Uber and New York City struck a conciliatory tone, agreeing to a deal that would avoid the city capping the number of Uber drivers on city streets. The agreement softens a New York City Council bill that aimed at curtailing the ride-hailing service’s growth over concerns about increasing congestion on city streets caused by ride-hailing services.
Under the terms of the new agreement, New York will conduct a four-month study on the traffic impact of Uber and others, but will not limit the companies’ growth during that period as originally mandated by the bill. The deal also requires Uber to fork over data to the city, officials told the New York Times. Uber has typically been prickly about handing over mass amounts of data to regulators and is currently in a dust up with regulators in California over how much data it must share.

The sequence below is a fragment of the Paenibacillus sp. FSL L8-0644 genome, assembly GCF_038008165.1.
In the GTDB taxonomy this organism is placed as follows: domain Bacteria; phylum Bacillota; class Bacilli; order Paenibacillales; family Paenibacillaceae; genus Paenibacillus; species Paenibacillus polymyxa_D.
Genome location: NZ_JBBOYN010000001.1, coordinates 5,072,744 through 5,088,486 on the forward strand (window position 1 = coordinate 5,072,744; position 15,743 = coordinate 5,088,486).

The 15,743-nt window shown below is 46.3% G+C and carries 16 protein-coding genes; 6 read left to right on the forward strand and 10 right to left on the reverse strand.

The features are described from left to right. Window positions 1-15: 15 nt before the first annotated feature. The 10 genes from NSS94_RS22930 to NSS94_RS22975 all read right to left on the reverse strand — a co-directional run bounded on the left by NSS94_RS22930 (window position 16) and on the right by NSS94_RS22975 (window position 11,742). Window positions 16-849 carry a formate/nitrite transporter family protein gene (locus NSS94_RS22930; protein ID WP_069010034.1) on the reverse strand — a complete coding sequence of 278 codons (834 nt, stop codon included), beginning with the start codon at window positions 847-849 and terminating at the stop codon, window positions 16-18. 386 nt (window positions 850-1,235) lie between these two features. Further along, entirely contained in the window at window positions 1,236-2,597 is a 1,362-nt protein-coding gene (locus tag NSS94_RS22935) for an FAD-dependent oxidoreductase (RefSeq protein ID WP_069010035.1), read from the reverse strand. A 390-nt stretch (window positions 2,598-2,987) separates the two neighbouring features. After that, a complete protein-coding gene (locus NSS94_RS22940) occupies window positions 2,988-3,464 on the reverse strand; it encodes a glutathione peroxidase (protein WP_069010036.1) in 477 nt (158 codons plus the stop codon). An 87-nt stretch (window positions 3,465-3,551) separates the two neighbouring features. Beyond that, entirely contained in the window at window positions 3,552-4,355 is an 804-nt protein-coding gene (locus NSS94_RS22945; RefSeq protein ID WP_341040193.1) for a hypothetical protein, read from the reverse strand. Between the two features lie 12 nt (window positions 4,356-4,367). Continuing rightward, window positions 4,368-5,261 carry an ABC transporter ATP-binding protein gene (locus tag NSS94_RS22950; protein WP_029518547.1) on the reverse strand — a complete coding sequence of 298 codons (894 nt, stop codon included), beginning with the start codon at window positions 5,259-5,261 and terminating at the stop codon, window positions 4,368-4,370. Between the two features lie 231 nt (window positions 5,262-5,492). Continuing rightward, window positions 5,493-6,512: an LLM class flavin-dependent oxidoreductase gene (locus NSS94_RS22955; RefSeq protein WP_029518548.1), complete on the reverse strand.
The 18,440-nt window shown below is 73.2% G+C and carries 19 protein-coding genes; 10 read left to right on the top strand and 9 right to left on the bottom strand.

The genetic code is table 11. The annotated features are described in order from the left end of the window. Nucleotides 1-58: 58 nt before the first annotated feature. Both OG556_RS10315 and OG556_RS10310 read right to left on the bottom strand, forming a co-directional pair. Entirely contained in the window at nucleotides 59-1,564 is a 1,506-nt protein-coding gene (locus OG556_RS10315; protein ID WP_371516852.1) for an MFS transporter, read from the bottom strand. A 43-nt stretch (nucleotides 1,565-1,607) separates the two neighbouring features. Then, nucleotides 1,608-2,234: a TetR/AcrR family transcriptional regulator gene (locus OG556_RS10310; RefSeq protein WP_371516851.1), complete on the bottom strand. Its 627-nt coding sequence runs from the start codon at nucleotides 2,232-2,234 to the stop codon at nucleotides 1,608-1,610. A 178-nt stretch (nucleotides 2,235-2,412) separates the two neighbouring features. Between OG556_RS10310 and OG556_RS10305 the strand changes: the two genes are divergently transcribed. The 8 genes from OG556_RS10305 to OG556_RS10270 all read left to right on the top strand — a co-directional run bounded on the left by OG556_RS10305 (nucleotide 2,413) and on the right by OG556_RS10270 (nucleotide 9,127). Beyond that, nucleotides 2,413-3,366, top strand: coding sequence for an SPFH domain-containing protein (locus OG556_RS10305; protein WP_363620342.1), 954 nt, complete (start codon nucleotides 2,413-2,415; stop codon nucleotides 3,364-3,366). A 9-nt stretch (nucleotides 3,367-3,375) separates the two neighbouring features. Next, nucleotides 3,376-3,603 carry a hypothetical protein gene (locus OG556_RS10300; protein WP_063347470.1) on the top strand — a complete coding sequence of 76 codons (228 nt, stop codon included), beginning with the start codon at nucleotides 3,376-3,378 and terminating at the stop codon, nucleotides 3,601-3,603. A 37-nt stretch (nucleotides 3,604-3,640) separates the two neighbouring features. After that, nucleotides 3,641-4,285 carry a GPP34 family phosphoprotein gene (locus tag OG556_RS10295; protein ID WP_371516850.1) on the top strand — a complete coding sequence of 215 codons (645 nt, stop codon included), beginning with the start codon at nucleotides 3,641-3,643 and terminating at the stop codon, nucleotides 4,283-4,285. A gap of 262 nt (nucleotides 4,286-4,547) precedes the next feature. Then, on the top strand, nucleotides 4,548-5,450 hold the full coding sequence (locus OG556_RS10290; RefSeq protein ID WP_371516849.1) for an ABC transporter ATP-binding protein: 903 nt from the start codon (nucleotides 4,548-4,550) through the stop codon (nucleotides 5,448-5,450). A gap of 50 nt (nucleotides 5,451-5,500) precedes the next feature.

“Anthony E. Shorris, the city’s first deputy mayor, said the city would [-] undertake a sprawling review of the entire car service industry, with an eye toward raising revenue for mass transit and making improvements for disabled passengers, among other things,” the New York Times reports. “Since 2011, the year Uber debuted in the city, the number of for-hire vehicles has grown by more than 60 percent, to more than 63,000. About 20,000 of the vehicles are Uber’s, according to the city’s Taxi and Limousine Commission.”
The deal ends a contentious period where New York City Mayor Bill de Blasio and New York Gov. Andrew Cuomo, both Democrats, came down on different sides of the bill. De Blasio has been critical of Uber’s expansion into the city citing safety, congestion, and working conditions concerns. He told reporters on Monday: “Uber is a multibillion dollar corporation, and they’re acting like one.”